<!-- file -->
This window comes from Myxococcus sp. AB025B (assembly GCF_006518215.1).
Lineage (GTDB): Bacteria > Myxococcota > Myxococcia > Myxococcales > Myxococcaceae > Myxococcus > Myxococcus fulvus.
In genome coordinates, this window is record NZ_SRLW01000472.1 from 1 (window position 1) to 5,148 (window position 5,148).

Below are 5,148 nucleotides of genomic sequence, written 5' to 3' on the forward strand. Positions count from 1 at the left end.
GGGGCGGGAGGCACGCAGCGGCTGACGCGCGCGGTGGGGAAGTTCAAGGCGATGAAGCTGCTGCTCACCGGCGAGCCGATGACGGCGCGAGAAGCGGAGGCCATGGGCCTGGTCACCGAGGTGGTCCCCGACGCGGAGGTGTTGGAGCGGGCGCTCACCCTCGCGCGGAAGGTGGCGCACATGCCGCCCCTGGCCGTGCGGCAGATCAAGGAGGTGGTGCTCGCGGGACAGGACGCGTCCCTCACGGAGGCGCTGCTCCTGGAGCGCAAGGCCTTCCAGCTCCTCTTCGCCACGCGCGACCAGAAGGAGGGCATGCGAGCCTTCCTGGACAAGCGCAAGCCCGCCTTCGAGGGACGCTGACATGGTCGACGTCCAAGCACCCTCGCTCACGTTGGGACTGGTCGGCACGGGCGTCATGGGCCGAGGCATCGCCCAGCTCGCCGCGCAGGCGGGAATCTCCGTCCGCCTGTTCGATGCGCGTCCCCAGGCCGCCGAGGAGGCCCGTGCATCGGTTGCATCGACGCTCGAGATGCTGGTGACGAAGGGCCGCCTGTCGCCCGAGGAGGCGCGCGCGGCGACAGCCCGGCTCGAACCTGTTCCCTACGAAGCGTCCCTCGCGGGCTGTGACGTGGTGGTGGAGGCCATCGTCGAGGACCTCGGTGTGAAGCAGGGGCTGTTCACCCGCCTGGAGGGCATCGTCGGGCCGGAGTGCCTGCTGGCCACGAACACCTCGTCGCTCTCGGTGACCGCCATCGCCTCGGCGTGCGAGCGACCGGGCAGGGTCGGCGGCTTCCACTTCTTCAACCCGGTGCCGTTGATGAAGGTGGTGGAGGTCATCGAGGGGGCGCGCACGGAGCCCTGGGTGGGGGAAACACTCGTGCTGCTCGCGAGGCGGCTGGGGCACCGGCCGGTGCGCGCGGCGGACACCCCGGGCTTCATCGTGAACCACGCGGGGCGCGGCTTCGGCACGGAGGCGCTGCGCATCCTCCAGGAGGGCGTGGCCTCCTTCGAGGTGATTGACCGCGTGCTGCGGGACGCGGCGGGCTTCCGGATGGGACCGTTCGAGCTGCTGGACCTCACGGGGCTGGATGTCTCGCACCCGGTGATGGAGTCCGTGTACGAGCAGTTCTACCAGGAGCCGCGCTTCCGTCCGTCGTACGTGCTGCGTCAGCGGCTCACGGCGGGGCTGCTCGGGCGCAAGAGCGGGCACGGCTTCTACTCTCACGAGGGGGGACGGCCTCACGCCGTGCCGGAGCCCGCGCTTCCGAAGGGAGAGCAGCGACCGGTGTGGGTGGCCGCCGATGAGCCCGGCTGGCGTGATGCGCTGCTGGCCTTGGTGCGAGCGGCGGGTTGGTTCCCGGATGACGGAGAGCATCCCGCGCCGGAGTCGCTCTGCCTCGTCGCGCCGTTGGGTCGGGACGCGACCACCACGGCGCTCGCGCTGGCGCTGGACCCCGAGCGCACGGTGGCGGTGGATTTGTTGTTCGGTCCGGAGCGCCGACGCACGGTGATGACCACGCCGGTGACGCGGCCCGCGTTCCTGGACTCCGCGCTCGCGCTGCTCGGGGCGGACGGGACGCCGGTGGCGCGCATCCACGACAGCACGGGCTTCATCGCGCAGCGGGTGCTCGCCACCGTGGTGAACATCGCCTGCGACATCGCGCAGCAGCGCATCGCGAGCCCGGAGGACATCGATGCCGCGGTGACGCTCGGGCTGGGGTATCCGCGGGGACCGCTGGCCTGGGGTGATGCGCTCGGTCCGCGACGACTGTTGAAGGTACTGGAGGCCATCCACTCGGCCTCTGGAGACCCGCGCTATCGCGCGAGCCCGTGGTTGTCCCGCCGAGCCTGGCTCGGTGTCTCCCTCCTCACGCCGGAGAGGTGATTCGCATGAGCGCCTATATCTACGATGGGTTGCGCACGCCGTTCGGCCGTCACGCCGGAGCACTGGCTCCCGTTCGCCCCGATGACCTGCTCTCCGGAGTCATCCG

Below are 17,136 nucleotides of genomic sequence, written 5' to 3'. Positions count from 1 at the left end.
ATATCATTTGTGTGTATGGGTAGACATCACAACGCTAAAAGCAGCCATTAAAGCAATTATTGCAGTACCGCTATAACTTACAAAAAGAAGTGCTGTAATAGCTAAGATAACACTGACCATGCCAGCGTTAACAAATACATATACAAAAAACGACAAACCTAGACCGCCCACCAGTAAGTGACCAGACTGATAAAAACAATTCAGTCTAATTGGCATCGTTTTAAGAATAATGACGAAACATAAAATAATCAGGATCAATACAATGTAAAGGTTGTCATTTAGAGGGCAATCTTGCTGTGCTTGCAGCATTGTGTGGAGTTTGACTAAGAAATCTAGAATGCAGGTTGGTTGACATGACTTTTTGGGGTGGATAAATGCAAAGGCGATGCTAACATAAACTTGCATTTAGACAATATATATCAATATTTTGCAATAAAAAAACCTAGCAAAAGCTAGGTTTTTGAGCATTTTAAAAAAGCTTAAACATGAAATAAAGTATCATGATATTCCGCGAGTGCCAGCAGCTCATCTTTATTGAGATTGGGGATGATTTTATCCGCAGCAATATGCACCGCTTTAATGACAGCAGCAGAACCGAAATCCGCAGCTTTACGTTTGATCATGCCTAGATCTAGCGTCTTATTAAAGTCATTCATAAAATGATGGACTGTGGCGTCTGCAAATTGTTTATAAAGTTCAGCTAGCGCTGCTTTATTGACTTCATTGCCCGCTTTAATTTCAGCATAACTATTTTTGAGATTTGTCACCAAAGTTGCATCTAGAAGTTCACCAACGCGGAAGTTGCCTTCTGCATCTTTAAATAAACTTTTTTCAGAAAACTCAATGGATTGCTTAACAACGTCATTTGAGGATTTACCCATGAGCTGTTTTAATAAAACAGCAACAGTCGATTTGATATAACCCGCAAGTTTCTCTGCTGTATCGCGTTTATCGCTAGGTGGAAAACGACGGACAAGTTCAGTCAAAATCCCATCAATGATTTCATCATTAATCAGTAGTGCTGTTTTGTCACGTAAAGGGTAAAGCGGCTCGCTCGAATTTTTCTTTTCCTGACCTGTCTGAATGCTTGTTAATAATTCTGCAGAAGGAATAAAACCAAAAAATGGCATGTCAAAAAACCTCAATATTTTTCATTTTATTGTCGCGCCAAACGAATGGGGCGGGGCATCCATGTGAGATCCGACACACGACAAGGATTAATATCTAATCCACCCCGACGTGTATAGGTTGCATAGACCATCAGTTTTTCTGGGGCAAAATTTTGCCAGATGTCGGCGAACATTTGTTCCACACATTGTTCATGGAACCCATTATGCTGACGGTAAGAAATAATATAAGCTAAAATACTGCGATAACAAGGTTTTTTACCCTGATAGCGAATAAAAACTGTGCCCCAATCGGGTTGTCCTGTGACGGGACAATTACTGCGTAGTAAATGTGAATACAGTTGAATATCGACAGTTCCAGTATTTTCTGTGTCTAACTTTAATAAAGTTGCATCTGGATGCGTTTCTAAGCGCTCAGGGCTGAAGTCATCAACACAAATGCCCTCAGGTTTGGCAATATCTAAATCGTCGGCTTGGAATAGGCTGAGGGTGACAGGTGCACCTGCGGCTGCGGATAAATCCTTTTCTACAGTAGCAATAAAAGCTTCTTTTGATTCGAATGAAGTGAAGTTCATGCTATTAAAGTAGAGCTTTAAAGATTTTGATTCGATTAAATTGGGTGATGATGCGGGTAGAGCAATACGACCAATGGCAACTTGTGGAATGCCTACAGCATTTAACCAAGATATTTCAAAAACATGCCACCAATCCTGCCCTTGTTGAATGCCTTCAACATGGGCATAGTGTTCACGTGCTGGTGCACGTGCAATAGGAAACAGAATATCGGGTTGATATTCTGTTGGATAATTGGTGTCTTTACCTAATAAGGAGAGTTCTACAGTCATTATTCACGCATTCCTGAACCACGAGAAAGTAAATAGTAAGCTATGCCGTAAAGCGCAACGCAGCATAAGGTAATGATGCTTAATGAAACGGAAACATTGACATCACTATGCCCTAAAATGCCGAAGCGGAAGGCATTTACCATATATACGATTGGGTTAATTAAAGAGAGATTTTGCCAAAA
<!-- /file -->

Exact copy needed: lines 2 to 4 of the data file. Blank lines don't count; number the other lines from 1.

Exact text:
Lineage (GTDB): Bacteria > Myxococcota > Myxococcia > Myxococcales > Myxococcaceae > Myxococcus > Myxococcus fulvus.
In genome coordinates, this window is record NZ_SRLW01000472.1 from 1 (window position 1) to 5,148 (window position 5,148).

Below are 5,148 nucleotides of genomic sequence, written 5' to 3' on the forward strand. Positions count from 1 at the left end.